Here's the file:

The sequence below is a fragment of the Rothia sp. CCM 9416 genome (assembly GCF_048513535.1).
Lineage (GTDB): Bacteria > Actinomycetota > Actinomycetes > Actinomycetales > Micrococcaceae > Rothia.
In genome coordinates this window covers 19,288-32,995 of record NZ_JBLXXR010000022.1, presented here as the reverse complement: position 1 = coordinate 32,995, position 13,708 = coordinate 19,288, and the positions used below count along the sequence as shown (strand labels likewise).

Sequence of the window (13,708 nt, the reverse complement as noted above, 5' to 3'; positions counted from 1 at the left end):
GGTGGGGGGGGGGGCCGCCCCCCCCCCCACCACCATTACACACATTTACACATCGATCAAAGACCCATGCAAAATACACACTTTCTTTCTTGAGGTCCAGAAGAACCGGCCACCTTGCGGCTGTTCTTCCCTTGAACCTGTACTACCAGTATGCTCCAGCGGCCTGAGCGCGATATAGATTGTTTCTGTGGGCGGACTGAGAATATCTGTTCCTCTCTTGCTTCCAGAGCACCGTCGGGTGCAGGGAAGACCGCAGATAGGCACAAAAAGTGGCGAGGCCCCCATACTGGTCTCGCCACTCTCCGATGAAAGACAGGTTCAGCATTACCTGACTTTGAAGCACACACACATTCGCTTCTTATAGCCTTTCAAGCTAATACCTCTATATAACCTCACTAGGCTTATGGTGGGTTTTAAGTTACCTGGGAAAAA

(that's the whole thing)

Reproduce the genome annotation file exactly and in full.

The sequence below is a fragment of the Rothia sp. CCM 9416 genome (assembly GCF_048513535.1).
Lineage (GTDB): Bacteria > Actinomycetota > Actinomycetes > Actinomycetales > Micrococcaceae > Rothia.
In genome coordinates this window covers 19,288-32,995 of record NZ_JBLXXR010000022.1, presented here as the reverse complement: position 1 = coordinate 32,995, position 13,708 = coordinate 19,288, and the positions used below count along the sequence as shown (strand labels likewise).

Sequence of the window (13,708 nt, the reverse complement as noted above, 5' to 3'; positions counted from 1 at the left end):
GGTGGGGGGGGGGGCCGCCCCCCCCCCCACCACCATTACACACATTTACACATCGATCAAAGACCCATGCAAAATACACACTTTCTTTCTTGAGGTCCAGAAGAACCGGCCACCTTGCGGCTGTTCTTCCCTTGAACCTGTACTACCAGTATGCTCCAGCGGCCTGAGCGCGATATAGATTGTTTCTGTGGGCGGACTGAGAATATCTGTTCCTCTCTTGCTTCCAGAGCACCGTCGGGTGCAGGGAAGACCGCAGATAGGCACAAAAAGTGGCGAGGCCCCCATACTGGTCTCGCCACTCTCCGATGAAAGACAGGTTCAGCATTACCTGACTTTGAAGCACACACACATTCGCTTCTTATAGCCTTTCAAGCTAATACCTCTATATAACCTCACTAGGCTTATGGTGGGTTTTAAGTTACCTGGGAAAAA